After a decade behind the stove at Aubergine in Chelsea, chefs’ chef Billy Drabble has exported his high standards to a sister site in Marlow on Thames. Tom Vaughan reports
Recognised by those in the know for maintaining the level set during Gordon Ramsay’s tenure at Aubergine this past decade, there’s little surprise in the news that executive chef Billy Drabble has transferred these high standards to the newly opened Aubergine at the Macdonald Compleat Angler hotel in Marlow, Buckinghamshire.
What does come as a surprise is that, in a year of high-profile late openings – Soho’s Bob Bob Ricard and Bucco di Lupo, to name but two – Aubergine was up and cooking just two months after holding company London Fine Dining signed the lease.
Headed up by Drabble’s former sous chef at the Chelsea Aubergine, Miles Nixon, the first-team players are also alumni of the London site, such as restaurant manager Matteo Scarabozzi. The five-strong, mainly east European kitchen team, however, were recruited in the two-month set-up period.
The menus run very much in tandem, with Nixon assembling Drabble’s dishes by proxy. The simple French cuisine applied to high-end produce that marks Drabble’s cooking is replicated in Marlow but, with lower overheads and the need to compete in a restaurant-heavy town, £10 is shaved off the menus compared with Chelsea, with two courses down to £45, three courses to £55 and the tasting menu to £65.
However, the different price point doesn’t dilute the preference for luxury, and Aubergine’s tasting menu is a masterclass in bringing the best out of well sourced top-end produce. Dishes such as lobster tortellini with cauliflower purée and truffle butter sauce, and seared foie gras with marinated figs are perfect examples. No white fish is added to the lobster mousse inside the tortellini, just cream and butter, while the shell and bones are simmered down to make a lobster stock for the sauce. The wine pairing is with a sublime Domaine Milan 2002, a biodynamic white from Saint-Rémy-de-Provence. Even simpler than the lobster is the foie gras dish, which avoids the temptation to parfait or disguise the star ingredient and, rather, offers it pan-fried with marinated figs and a glass of the sweet but not overpowering Banyuls Sept Ans from Clos Saint-André in Roussillon.
The main difference between London and Marlow, says Nixon, is the custom of a more learned breed of foodie. While Londoners might shy away from, say, crispy pig head, roasted langoustines, shallot and caper dressing, or the lunch menu dish of pike quenelles, the older, more adventurous Thames Valley residents are eager to experiment.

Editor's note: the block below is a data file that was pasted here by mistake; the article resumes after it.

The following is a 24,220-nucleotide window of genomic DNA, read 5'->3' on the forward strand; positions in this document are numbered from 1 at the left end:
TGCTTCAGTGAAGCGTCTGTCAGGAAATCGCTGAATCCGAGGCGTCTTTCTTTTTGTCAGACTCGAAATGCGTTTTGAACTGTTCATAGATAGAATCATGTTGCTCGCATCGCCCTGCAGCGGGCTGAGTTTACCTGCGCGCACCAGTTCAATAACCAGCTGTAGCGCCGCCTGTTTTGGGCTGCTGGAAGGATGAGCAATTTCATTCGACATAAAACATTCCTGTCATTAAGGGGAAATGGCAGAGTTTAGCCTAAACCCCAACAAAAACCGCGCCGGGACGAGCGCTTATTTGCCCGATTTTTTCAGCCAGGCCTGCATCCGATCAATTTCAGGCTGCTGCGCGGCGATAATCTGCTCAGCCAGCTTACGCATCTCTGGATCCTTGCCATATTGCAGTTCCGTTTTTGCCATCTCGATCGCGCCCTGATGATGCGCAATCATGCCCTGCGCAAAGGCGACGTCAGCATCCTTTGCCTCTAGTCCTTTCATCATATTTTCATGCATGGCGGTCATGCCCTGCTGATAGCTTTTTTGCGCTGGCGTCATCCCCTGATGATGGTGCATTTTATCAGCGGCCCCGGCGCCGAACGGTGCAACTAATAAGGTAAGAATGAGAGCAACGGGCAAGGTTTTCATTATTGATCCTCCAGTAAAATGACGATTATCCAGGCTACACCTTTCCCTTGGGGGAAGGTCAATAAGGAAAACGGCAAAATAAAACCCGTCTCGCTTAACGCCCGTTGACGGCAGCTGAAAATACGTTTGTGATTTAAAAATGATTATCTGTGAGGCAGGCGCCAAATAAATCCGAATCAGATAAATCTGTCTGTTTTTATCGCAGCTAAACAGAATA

The slightly decadent dinner menu – most dishes are given added luxury, be it with scallops, langoustines, John Dory or lobster – is tempered for lunch. The simple treatment of good ingredients remains, but in comes more cost-effective produce, allowing the kitchen to hit GP on the price of £28.50 for three courses. Pollack fillet is served with beurre noisette, lemon parsley and capers shoulder of beef is braised in red wine with root vegetables and banana tarte tatin comes with walnut praline ice-cream.
While Nixon is hoping to source game from a local shoot and dig out other local suppliers – Chiltern Valley Winery & Brewery, for example – a lot of the produce still comes from the same suppliers as the Chelsea site. Channel Fisheries provides the seafood and Cornvale Foods the meat, including some of the finest lamb Nixon claims to have tasted. He serves it on the tasting menu with a fondant potato cooked and sealed in lamb fat, garlic purée and a slice of lamb’s tongue.
There’s a lot to be taken from the operational side of the new Aubergine. The superlative French cuisine from Nixon’s kitchen is just one part of its success. Touches like the daily roast from the carving trolley the balance between expense and luxury the simple, well executed dishes – the seared foie gras is a lesson in the art of respecting ingredients and not overloading the kitchen with prep – and the business acumen in differentiating between lunch and dinner customers all play a part in making Aubergine a welcome addition to a foodie town.
Aubergine at the Compleat Angler, Marlow, Buckinghamshire SL7 1RG. Tel: 01628 405405. Website: www.auberginemarlow.com
What’s on the menu
● Pan-fried red mullet , caramelised fennel, orange and tarragon
● Snails braised in red wine, with root vegetables and bacon
● Boudin of wood pigeon
caramelised turnip, Madeira jus
● Fillets of John Dory, fricassée of girolles and watercress
● Roasted fillet of sea bass, braised Jerusalem artichokes, parsley purée, red wine reduction
● Breast of mallard, confit leg, foie gras and Madeira
● Bramley apple mousse with a blackberry
● Clementine soufflé, dark chocolate sauce
● Piña Colada bavarois with poached pineapple